A sponsored walk is a great way to raise money without the need for lots of planning and volunteers. It also promotes exercise, takes your fundraising into the public eye and can bring your whole community together. And with a short, flat route everyone can join in - even those in buggies and wheelchairs.
- Decide which day of the week you want to hold your walk and agree a date, checking that nothing else is going on locally that may affect numbers. Each local authority is structured differently, so it is wise to contact yours to see who you may need to consult.
- Start planning your route - a circular course starting and finishing at the same place makes it easier for you to sign everyone in and sell refreshments. Complete a risk assessment, thinking about trip hazards, crossings, weather (heat/rain), overcrowding and how marshals can contact one another (especially if mobile phone reception is poor).
- Publicise your event around the community, in the local press and on social media. Explain how to enter/raise money, how long the route is, and a list of what participants might need to bring with them. Draw up a sponsorship form for entrants to collect/download. Collate participants' information, including contact details in case of emergencies or last-minute changes.
- Enlist the help of volunteers. The number of volunteers required should be determined by the route distance and likely number of participants. You will need clearly visible marshals along the route and people to serve refreshments. Appoint qualified first aiders to attend and provide contact numbers to all participants.
- On the day, be ready to collect entry fees and monies, and hand out maps if necessary. Can you get a local celebrity to open your event with a brief speech? A member of your organising team should remain at base camp to deal with any issues that crop up. Thank everyone for taking part and seek feedback.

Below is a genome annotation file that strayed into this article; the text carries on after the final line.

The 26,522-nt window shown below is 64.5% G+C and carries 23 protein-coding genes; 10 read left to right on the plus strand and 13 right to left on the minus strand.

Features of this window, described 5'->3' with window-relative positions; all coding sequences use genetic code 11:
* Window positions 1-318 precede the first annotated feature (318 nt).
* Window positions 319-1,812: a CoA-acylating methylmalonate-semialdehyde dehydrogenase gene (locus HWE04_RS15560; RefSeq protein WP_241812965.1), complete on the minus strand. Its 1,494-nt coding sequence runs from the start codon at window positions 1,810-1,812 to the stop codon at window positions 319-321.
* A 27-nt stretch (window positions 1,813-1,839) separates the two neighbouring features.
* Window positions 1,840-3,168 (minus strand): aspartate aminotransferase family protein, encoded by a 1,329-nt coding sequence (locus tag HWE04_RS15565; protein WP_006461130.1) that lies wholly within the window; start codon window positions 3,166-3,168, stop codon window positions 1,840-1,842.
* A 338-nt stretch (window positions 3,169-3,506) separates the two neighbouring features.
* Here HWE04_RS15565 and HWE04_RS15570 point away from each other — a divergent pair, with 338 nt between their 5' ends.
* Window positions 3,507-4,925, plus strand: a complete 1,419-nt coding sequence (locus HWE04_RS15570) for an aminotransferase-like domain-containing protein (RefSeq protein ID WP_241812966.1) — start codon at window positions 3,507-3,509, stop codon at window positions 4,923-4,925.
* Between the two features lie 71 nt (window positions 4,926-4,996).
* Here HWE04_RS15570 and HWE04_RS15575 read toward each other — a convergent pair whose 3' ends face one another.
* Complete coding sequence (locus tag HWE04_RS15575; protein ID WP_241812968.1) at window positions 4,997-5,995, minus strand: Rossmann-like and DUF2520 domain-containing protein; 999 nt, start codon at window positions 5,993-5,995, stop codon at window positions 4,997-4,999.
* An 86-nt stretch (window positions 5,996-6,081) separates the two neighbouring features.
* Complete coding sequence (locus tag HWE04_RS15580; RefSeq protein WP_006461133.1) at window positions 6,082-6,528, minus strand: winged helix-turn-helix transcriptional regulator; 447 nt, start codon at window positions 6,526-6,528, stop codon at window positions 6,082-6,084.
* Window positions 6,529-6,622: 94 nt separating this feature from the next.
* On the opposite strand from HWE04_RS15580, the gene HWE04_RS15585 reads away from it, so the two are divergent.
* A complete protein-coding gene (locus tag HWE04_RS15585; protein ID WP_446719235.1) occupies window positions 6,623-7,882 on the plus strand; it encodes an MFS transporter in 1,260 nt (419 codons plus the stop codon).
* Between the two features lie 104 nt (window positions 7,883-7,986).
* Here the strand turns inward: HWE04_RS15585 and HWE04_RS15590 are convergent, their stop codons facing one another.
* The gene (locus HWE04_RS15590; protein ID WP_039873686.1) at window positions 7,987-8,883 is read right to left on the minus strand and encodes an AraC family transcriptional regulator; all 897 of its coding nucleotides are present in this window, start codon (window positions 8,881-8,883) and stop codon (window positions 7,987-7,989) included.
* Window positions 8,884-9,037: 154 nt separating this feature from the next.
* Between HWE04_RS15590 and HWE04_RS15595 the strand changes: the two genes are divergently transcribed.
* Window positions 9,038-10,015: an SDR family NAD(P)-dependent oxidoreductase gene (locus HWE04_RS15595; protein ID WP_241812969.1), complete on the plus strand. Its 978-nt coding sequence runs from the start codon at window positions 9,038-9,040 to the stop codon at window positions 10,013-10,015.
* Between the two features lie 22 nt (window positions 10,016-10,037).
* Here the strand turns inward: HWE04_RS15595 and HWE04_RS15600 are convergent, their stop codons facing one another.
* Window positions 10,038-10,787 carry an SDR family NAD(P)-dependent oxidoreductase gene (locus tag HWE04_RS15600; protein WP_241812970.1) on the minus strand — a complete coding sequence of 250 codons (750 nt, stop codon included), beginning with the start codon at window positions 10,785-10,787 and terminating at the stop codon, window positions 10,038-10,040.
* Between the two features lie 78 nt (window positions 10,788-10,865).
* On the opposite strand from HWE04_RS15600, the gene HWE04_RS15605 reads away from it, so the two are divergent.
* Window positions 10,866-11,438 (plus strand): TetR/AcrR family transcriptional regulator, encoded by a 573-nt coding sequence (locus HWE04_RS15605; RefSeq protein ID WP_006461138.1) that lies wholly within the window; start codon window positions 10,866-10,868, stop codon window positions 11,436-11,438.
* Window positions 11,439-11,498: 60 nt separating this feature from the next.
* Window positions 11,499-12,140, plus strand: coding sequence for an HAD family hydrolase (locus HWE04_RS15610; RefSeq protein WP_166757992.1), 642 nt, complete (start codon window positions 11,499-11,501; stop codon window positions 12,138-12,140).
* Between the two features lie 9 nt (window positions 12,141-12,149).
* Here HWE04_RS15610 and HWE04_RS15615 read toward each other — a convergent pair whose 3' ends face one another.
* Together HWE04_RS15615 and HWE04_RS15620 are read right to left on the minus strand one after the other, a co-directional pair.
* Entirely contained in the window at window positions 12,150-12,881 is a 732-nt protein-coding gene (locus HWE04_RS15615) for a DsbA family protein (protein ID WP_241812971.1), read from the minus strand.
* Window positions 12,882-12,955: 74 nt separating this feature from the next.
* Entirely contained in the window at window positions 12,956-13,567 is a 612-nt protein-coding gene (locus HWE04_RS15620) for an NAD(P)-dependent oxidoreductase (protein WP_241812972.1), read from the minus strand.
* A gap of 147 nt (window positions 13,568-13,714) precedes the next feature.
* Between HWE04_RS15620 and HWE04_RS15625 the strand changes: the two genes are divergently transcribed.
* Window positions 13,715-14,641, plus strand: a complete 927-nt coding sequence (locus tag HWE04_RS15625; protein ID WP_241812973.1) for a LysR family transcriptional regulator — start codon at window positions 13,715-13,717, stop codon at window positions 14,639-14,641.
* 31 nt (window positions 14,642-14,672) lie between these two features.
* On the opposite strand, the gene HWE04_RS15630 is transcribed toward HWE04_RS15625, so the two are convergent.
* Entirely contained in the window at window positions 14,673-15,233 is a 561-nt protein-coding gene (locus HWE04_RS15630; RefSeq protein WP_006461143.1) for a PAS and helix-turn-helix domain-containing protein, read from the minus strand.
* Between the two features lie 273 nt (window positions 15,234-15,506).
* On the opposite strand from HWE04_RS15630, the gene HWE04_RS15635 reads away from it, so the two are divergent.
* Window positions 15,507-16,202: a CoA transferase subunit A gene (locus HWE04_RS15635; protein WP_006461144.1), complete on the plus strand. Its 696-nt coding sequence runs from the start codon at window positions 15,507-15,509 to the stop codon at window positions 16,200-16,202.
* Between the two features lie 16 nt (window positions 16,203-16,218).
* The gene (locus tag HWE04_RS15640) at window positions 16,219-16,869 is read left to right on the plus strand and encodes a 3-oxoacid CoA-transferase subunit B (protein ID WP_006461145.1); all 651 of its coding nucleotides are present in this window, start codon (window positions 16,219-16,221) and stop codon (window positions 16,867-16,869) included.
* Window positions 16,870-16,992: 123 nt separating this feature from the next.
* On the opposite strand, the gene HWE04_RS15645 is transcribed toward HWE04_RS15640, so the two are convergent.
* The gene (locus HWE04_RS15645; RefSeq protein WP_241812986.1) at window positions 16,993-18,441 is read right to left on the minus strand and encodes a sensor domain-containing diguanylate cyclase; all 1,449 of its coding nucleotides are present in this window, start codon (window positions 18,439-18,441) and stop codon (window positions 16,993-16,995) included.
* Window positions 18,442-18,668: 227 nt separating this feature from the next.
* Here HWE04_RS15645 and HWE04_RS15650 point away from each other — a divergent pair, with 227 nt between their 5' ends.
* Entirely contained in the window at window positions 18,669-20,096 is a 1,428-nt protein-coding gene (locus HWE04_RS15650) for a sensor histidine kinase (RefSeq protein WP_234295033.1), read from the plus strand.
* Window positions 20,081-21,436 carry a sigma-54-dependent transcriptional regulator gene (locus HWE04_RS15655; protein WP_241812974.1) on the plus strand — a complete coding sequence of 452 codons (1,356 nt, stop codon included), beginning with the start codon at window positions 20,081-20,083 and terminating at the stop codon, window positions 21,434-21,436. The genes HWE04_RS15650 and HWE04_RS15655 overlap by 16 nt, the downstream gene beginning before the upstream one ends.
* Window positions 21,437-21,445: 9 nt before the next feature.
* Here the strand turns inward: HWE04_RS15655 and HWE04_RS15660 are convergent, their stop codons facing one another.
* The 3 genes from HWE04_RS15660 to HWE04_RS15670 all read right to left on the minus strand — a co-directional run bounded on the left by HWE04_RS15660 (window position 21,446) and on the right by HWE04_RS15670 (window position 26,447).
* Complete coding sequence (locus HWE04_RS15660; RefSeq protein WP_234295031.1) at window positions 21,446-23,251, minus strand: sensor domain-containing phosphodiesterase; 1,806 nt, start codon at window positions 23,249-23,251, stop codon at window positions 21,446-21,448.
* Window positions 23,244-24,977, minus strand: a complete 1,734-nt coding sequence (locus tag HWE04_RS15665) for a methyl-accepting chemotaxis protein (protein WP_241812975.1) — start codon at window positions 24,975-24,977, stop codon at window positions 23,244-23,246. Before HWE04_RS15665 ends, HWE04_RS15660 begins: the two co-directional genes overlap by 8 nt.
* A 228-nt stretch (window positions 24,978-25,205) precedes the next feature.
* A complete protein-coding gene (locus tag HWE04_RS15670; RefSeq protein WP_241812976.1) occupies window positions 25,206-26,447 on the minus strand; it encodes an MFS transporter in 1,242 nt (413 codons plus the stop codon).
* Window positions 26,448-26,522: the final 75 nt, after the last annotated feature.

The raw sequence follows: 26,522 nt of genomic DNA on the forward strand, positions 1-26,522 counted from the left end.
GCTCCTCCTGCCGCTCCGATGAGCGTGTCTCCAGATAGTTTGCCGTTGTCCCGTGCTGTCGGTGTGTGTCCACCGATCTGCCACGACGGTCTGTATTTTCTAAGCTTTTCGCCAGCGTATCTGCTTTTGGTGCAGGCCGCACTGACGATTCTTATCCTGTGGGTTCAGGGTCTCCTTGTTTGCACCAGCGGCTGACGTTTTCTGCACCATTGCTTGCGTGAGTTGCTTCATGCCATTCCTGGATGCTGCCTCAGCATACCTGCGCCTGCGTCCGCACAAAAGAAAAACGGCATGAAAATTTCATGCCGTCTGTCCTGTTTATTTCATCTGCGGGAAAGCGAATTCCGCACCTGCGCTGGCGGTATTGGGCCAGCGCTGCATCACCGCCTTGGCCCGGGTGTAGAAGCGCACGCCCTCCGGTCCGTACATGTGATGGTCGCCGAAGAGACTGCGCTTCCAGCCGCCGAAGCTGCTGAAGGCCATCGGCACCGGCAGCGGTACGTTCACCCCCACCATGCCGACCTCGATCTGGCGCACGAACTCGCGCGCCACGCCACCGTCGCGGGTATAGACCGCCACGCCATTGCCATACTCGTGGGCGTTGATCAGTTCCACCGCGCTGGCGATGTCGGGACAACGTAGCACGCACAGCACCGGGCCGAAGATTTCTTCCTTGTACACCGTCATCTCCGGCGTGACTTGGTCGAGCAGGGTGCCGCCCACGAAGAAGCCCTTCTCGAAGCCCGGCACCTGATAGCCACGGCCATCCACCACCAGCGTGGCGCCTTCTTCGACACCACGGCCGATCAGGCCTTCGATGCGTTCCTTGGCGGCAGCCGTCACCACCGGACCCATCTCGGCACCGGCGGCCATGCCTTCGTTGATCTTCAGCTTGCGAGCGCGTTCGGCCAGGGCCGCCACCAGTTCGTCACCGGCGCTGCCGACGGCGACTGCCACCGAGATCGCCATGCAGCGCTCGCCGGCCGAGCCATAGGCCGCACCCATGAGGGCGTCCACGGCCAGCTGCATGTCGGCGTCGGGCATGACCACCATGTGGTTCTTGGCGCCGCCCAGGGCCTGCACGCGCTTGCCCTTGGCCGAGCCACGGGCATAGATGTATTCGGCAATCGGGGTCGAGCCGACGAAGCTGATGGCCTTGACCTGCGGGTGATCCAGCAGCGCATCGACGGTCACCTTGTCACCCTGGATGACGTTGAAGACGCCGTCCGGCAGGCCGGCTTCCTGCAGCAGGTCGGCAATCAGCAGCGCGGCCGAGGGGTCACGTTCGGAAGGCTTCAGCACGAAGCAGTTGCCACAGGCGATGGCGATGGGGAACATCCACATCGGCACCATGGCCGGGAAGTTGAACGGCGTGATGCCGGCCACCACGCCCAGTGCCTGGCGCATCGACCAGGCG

Tips and advice for organising a sponsored walk
- Rewards: Give an incentive to those taking part by offering a prize for the most sponsorship money raised, or the biggest achiever. Once walkers return, consider giving them certificates or medals.
- Planning: A well-planned event will anticipate safety issues, thus avoiding any disasters on the day. If you expect large numbers, notify relevant authorities beforehand, and ensure that you have sufficient volunteers/staff to cope. Check that your public liability insurance cover is up to date.
- Licensing: There are no licensing requirements arising from a sponsored walk. If you are walking on public highways or public land, it would be good practice to advise your local authority, particularly if the walk is going to involve mass crossings of people. If using roads, you may need to contact the highways team.
- Boosting profits: Claiming Gift Aid is a pretty straightforward process and can add an extra 25p to every £1 raised. You don't need to be a registered charity, you simply need to register with HMRC. Read our online guide to Gift Aid.
Sponsored walk success story
David Keys, PTA secretary at Phoenix Integrated Primary School, Cookstown (180 pupils) told us: 'The PTA of Phoenix IPS is small and relatively new, so it's important for us to keep our events simple. Last year we decided to run a sponsored walk, incorporating a 'fact hunt'. Participants had to answer questions about landmarks along the route, for example, what date a building was constructed, or the number on a particular post box. Participants had two options for raising money - sponsorship or an entry fee of £10 per family. On entering, every pupil received a fact hunt pack which included a sponsorship form and map. Just over 100 walkers took part. Only on the day were they given the question sheet! The route started and finished at school where we provided tea, coffee and juice, and sold cupcakes donated by parents. The walk itself went through the centre of town and back - just over a mile. This was short enough for all ages, and we kept road crossings to a minimum. We completed a risk assessment prior to the event, walking the route to check for any potential issues, and we had PTA members supervising the group on the day (12 volunteers in total). We contacted the local police station to make them aware that the event was taking place. On the day, our principal gave a quick talk before everyone set off, explaining that parents were expected to supervise their children at all times. The sponsored walk was very easy to organise, and raised £1,150. Not bad given that it really only took a morning to scope out the route and set the questions, and a few hours to prepare all the paperwork!'
The above is intended as guidance only. We recommend that you contact the relevant organisations with specific reference to insurance, legal, health and safety and child protection requirements. Community Inspired Ltd cannot be held responsible for any decisions or actions taken by a PTA, based on the guidance provided.